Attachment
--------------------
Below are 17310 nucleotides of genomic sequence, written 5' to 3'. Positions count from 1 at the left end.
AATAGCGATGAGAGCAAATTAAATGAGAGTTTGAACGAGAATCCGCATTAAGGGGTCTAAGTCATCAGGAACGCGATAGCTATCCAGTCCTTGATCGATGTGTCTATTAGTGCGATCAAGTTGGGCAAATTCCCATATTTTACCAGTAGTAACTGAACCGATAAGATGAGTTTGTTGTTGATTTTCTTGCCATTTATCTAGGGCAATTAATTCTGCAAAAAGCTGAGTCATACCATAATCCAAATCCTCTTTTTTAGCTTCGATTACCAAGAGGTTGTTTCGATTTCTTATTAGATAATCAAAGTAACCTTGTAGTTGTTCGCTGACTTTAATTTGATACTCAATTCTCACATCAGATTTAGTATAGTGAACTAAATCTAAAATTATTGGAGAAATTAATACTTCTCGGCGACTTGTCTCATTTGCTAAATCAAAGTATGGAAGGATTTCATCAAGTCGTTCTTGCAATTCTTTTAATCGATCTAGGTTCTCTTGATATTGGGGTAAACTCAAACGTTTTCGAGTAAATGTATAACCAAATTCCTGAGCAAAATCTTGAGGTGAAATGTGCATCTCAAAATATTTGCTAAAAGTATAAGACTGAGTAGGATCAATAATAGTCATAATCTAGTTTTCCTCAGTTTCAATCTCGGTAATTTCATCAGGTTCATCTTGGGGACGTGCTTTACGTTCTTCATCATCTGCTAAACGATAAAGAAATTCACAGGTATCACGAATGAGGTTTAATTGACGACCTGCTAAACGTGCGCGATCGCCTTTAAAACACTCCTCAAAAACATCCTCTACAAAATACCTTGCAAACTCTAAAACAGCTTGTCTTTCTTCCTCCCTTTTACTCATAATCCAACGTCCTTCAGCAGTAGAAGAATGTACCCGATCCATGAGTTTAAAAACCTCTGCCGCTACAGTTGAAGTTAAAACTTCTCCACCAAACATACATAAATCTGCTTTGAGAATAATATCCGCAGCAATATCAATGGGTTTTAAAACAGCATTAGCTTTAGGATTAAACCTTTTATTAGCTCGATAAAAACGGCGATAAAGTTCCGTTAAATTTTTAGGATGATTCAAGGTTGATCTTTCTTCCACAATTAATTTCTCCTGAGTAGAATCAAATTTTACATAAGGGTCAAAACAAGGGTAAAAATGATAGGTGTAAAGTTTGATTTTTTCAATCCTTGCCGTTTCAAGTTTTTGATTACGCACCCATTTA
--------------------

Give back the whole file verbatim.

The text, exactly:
Below are 17310 nucleotides of genomic sequence, written 5' to 3'. Positions count from 1 at the left end.
AATAGCGATGAGAGCAAATTAAATGAGAGTTTGAACGAGAATCCGCATTAAGGGGTCTAAGTCATCAGGAACGCGATAGCTATCCAGTCCTTGATCGATGTGTCTATTAGTGCGATCAAGTTGGGCAAATTCCCATATTTTACCAGTAGTAACTGAACCGATAAGATGAGTTTGTTGTTGATTTTCTTGCCATTTATCTAGGGCAATTAATTCTGCAAAAAGCTGAGTCATACCATAATCCAAATCCTCTTTTTTAGCTTCGATTACCAAGAGGTTGTTTCGATTTCTTATTAGATAATCAAAGTAACCTTGTAGTTGTTCGCTGACTTTAATTTGATACTCAATTCTCACATCAGATTTAGTATAGTGAACTAAATCTAAAATTATTGGAGAAATTAATACTTCTCGGCGACTTGTCTCATTTGCTAAATCAAAGTATGGAAGGATTTCATCAAGTCGTTCTTGCAATTCTTTTAATCGATCTAGGTTCTCTTGATATTGGGGTAAACTCAAACGTTTTCGAGTAAATGTATAACCAAATTCCTGAGCAAAATCTTGAGGTGAAATGTGCATCTCAAAATATTTGCTAAAAGTATAAGACTGAGTAGGATCAATAATAGTCATAATCTAGTTTTCCTCAGTTTCAATCTCGGTAATTTCATCAGGTTCATCTTGGGGACGTGCTTTACGTTCTTCATCATCTGCTAAACGATAAAGAAATTCACAGGTATCACGAATGAGGTTTAATTGACGACCTGCTAAACGTGCGCGATCGCCTTTAAAACACTCCTCAAAAACATCCTCTACAAAATACCTTGCAAACTCTAAAACAGCTTGTCTTTCTTCCTCCCTTTTACTCATAATCCAACGTCCTTCAGCAGTAGAAGAATGTACCCGATCCATGAGTTTAAAAACCTCTGCCGCTACAGTTGAAGTTAAAACTTCTCCACCAAACATACATAAATCTGCTTTGAGAATAATATCCGCAGCAATATCAATGGGTTTTAAAACAGCATTAGCTTTAGGATTAAACCTTTTATTAGCTCGATAAAAACGGCGATAAAGTTCCGTTAAATTTTTAGGATGATTCAAGGTTGATCTTTCTTCCACAATTAATTTCTCCTGAGTAGAATCAAATTTTACATAAGGGTCAAAACAAGGGTAAAAATGATAGGTGTAAAGTTTGATTTTTTCAATCCTTGCCGTTTCAAGTTTTTGATTACGCACCCATTTA